Questioning the world’s assumptions down to their very roots
by Ken Myers
On Volume 115, of the Journal, I interviewed theologian Andrew Davison about his 2011 book Imaginative Apologetics: Theology, Philosophy, and the Catholic Tradition (Baker Academic). One of the things he talked about was how he persuaded John Milbank to write the foreword to the book. That foreword bears the title “An Apology for Apologetics.” In it, Milbank notes that apologetics “has come to mean a theologically secondary exercise: not an exposition of the faith, but the defence of the faith on grounds other than faith — on one’s opponent’s territory, where one risks remaining in a weak or even a false position. The best that such a posture can hope to achieve would be the occasional demonstration that one’s adversary has somehow missed the authentic wider ground of her own standing. But calling this very standing into doubt would appear to be beyond the apologetic remit.
“For these reasons apologetics often fell into disfavor within twentieth-century theology. Instead, what was recommended was an authentic exposition of faith, capable of persuading the non-believer to start to inhabit the alternative world which that exposition can invoke. In this light apologetics appeared to be a compromised exercise, unlikely in any case to succeed. And yet, the latter assumption was belied by the wide popular reach of some apologetic writing, most notably that of C. S. Lewis — the sign of the success of his Screwtape Letters being that they were often much admired even by those whom they did not convince.”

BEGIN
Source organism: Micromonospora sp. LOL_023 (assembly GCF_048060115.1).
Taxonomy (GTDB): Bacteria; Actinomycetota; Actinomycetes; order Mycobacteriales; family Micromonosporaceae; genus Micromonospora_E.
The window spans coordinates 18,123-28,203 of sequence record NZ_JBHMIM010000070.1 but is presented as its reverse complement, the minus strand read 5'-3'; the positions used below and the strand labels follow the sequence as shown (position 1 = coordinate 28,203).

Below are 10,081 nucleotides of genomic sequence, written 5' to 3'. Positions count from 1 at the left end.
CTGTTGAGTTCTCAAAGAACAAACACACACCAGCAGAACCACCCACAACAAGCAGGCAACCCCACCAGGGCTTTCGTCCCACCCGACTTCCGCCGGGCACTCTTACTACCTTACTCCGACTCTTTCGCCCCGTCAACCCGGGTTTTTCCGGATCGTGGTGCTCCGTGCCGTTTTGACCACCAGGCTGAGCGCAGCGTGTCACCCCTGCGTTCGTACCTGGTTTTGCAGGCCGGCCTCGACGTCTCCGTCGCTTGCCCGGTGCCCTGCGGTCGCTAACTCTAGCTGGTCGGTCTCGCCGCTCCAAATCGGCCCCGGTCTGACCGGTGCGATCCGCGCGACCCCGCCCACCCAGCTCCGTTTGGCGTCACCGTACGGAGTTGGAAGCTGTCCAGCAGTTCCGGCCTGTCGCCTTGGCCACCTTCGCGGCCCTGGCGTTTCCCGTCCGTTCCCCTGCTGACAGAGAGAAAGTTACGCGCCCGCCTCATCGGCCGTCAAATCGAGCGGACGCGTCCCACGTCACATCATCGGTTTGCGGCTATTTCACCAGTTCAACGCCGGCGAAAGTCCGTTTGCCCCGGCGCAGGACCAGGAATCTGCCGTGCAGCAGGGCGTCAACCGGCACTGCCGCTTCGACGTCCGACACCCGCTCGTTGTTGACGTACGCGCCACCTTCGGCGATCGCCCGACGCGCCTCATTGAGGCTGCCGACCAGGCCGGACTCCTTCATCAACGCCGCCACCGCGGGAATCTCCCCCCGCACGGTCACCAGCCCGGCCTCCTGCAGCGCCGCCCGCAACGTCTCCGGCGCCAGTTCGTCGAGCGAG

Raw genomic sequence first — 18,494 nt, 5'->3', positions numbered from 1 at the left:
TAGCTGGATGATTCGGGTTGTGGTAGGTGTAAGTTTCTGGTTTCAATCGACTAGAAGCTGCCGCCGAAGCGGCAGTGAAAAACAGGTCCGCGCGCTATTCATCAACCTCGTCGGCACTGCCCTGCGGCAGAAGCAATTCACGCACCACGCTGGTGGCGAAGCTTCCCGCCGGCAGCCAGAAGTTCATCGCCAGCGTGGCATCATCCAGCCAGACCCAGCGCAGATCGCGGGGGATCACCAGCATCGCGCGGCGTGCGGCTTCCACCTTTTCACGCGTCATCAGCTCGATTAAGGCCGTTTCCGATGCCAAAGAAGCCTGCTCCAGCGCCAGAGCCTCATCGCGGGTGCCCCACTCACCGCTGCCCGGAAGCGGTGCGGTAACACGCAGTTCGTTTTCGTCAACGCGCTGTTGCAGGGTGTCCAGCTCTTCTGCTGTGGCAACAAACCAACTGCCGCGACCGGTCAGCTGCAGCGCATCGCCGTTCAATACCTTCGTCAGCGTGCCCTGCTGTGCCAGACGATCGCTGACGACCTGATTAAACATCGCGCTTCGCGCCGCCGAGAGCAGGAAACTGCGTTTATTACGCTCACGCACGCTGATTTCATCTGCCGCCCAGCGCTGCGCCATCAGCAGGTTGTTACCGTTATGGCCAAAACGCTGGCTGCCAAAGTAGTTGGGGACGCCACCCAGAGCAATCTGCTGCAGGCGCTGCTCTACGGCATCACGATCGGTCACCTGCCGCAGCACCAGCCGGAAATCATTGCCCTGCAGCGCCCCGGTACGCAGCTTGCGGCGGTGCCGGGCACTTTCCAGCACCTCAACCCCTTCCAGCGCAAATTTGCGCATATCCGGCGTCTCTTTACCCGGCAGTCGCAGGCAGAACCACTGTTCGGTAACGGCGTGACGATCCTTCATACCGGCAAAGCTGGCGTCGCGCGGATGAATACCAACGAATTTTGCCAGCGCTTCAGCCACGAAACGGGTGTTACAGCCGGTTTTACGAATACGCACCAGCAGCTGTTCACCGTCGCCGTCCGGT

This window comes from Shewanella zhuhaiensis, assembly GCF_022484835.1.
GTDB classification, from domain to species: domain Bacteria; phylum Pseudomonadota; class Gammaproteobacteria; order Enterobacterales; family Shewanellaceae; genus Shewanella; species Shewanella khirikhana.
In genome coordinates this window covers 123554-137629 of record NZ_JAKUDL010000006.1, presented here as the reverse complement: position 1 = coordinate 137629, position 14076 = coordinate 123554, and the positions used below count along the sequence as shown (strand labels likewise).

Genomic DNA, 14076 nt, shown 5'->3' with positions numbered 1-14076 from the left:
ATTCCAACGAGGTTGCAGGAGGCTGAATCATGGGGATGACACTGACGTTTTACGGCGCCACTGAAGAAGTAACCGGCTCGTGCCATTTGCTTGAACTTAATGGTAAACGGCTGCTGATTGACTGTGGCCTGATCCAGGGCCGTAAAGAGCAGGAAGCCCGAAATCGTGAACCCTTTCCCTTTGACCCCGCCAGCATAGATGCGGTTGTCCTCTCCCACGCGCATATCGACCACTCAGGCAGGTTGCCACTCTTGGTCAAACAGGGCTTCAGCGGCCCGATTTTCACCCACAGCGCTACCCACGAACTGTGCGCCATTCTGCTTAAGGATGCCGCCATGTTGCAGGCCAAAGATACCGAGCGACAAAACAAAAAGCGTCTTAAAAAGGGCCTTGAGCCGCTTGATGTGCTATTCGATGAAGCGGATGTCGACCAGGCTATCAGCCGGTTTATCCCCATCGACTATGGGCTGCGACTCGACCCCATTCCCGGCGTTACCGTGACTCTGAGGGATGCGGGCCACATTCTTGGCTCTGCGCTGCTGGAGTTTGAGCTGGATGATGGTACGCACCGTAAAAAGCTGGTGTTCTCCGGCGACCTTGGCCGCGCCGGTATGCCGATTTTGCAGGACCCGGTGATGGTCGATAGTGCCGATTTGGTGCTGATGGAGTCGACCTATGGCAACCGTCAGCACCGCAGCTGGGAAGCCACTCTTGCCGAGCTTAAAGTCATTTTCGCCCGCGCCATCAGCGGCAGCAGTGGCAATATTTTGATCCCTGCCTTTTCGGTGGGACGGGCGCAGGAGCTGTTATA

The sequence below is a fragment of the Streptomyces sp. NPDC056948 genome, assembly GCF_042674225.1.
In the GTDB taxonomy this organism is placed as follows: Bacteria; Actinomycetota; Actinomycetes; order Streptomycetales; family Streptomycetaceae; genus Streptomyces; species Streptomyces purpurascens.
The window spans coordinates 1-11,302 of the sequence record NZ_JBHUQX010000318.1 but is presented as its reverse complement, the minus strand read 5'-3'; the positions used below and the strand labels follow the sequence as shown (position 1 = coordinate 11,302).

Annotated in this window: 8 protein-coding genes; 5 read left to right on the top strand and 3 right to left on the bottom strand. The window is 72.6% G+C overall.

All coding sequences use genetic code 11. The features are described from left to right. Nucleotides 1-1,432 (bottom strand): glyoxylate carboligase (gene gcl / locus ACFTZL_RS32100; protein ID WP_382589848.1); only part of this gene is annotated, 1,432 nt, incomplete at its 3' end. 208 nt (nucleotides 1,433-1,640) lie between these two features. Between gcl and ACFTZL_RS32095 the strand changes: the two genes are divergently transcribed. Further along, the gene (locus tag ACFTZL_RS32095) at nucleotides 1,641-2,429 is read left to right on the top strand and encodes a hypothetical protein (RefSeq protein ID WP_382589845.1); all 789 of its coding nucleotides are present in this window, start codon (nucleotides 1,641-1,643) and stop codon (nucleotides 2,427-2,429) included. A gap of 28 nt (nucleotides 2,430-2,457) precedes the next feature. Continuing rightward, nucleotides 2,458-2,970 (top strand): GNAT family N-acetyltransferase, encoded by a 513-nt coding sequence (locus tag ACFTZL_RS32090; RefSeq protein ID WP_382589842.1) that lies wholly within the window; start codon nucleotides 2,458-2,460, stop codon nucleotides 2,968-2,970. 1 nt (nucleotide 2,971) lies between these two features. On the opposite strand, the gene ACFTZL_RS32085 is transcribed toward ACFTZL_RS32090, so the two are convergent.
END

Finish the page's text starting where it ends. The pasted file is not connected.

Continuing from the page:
Milbank goes on to ask whether it was ever correct to assume that apologetics should have a secondary and deferential role. “Perhaps the exposition of faith always includes an apologetic dimension?” Perhaps “any successful exercise of apologetics, like indeed that of Lewis, must contain a strong confessional element which convinces precisely because it persuades through the force of an imaginative presentation of belief. . . .
“Instead of . . . a falsely ‘neutral’ approach (and one can think here of the folly of much ‘science and religion’ debate in our own day) which accepts without question the terms and terminology of this world, we need a mode of apologetics prepared to question the world’s assumptions down to their very roots and to expose how they lie within paganism, heterodoxy or else an atheism with no ground in reason and a tendency to deny the ontological reality of reason altogether. . . .
“[W]hile the truths of the Creation, the Incarnation, the Trinity and of Grace are replete of themselves, they complete and safeguard rather than destroy our sense of natural order and human dignity. This means that they themselves presume such a defence [as is offered on behalf of revealed doctrines], and therefore that belief in these supernatural truths cannot survive the threatened collapse of the ordinary and perennial human belief in soul, mind and will, and its intuition of a teleological purposiveness in all existing things.
“For this reason today apologetics, which is to say Christian theology as such, faces the integral task of at once defending the faith and also of defending a true politics of civic virtue (rooted in Platonic and Aristotelian assumptions), besides a renewed metaphysics of cosmic hierarchy and participatory order.
“Yet today also we have a more specific sense that such a metaphysics was lost through an assumption that the only ‘reason’ which discloses truth is a cold, detached reason that is isolated from both feeling and imagination, as likewise from both narrative and ethical evaluation. Christian apologetics now needs rather to embrace the opposite assumption that our most visionary and ideal insights can most disclose the real, provided that this is accompanied by a widening in democratic scope of our sympathies for the ordinary, and the capacities and vast implications of the quotidian — like the road running outside our house which beckons to endless unknown vistas.”